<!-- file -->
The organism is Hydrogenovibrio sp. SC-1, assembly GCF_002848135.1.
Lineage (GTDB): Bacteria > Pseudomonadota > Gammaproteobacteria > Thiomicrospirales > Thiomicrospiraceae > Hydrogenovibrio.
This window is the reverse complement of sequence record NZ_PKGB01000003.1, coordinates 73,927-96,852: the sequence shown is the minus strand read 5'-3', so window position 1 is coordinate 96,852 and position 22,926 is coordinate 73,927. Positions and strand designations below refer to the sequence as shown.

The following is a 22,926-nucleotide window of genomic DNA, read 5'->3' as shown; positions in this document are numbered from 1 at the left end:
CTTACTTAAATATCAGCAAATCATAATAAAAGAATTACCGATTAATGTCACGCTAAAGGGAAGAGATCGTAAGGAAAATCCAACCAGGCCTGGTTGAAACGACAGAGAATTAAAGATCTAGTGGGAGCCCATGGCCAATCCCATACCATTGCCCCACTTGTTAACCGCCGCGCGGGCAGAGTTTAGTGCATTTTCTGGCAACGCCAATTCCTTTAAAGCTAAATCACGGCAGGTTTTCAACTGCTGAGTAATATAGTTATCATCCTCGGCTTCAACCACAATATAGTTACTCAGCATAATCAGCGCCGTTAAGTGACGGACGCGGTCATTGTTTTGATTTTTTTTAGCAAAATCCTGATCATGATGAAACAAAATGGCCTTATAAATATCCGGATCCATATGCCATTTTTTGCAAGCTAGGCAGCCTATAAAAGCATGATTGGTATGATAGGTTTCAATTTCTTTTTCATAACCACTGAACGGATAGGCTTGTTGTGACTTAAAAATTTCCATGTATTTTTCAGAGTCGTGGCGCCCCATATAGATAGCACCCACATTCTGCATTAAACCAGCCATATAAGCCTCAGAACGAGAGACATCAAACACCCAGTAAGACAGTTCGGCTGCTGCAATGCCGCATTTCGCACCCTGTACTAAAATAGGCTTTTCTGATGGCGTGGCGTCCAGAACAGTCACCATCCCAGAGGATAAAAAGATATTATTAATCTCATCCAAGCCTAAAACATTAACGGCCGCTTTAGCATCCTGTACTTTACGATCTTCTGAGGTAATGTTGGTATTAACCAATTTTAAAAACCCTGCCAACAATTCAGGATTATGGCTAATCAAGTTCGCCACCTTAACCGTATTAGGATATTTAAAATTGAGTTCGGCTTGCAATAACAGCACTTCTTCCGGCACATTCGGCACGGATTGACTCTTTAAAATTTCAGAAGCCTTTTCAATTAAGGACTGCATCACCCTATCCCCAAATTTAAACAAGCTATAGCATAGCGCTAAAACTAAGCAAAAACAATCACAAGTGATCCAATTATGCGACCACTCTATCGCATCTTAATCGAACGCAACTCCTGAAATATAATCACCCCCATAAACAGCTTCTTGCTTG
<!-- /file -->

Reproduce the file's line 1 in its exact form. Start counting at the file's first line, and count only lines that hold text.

The organism is Hydrogenovibrio sp. SC-1, assembly GCF_002848135.1.